On the other hand, it is striking that there are journals that bring together 100% of their scientific production with authors from the same country. This is the case of Agro Food Industry Hi-Tech with the Peoples Republic of China, Bautechnik with Germany, the Journal of Asian Architecture and Building Engineering with South Korea, and Jurnal Teknologi with Malayia. This can favor inbreeding at the time of publication of documents for researchers in the country of the journal, not being a good indication of quality. The same happens with the KSCE Journal of Civil Engineering of Korea and the Journal of Professional Issues in Engineering Education and Practice of the USA, since they concentrate percentages higher than 65% of publications whose authors are from their respective countries.

In these cases, it is clear how the country of the journal is the country of most of the authors of its publications, monopolizing a high percentage and still presenting Impact Factor in the last year studied, 2016. This indicates a low international diffusion, generally associated with a low impact factor or less than the average, except for Jurnal Teknologi, which does not show an Impact Factor.

Analyzing the countries with the highest scientific output, it is interesting to highlight that: the USA is the country with the majority of authors in 11 journals (Automation in Construction, Advanced Engineering Informatics, Journal of Computing in Civil Engineering, Journal of Information Technology in Construction, Journal of Construction Engineering and Management, Journal of Management in Engineering, Energy and Buildings, Journal of Professional Issues in Engineering Education and Practice, Architectural Design, Building Environment, and Buildings); The Peoples Republic of China is in 2 journals (the International Journal of Project Management and the Journal of Cleaner Production); England is in 5 journals (Engineering Construction and Architectural Management, Building Research and Information, Built Environment Project and Asset Management, Architectural Engineering and Design Management, and Construction Management and Economics), South Korea is in 2 journals (the KSCE Journal of Civil Engineering, and Sustainability), and Taiwan is in the Journal of Civil Engineering and Management.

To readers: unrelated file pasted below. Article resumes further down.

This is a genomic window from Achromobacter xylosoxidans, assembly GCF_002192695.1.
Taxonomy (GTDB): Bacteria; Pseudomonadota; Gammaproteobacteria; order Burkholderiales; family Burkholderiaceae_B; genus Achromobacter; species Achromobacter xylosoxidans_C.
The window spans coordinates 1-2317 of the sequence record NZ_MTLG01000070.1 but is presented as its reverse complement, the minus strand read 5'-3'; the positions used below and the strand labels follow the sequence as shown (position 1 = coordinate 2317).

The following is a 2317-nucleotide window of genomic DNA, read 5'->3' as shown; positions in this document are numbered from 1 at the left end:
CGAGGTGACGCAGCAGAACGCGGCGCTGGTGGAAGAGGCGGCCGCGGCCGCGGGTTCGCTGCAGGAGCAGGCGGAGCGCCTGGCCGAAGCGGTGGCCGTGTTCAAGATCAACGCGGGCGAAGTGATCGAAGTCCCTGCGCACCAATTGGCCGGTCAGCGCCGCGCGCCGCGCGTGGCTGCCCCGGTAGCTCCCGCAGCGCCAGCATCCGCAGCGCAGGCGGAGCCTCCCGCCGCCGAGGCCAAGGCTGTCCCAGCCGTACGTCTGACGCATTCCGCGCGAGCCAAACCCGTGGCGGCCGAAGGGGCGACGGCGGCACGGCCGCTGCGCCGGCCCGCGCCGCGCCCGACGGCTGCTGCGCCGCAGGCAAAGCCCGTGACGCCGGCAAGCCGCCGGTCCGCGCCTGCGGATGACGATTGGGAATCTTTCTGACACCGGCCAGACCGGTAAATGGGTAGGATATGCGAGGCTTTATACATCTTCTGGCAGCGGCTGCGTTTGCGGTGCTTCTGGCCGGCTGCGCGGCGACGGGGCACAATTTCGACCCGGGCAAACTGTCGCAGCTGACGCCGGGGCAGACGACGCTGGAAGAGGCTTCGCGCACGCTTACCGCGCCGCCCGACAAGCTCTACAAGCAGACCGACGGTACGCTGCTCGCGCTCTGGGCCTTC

On the other hand, analyzing the 25 journals with the highest scientific output it turns out that those that have a high 5-year Impact Factor such as the Journal of Cleaner Production, Energy and Buildings, Building and Environment, theInternational Journal of Project Management, Automation in Construction, Building Research and Information, and Advanced Informatics Engineering, tend to aid those countries which publish in them in obtaining an IFw higher than the average, and similar high percentages of publication of countries in journals with a medium or low IFw could explain the bad behavior of the IFw in those countries.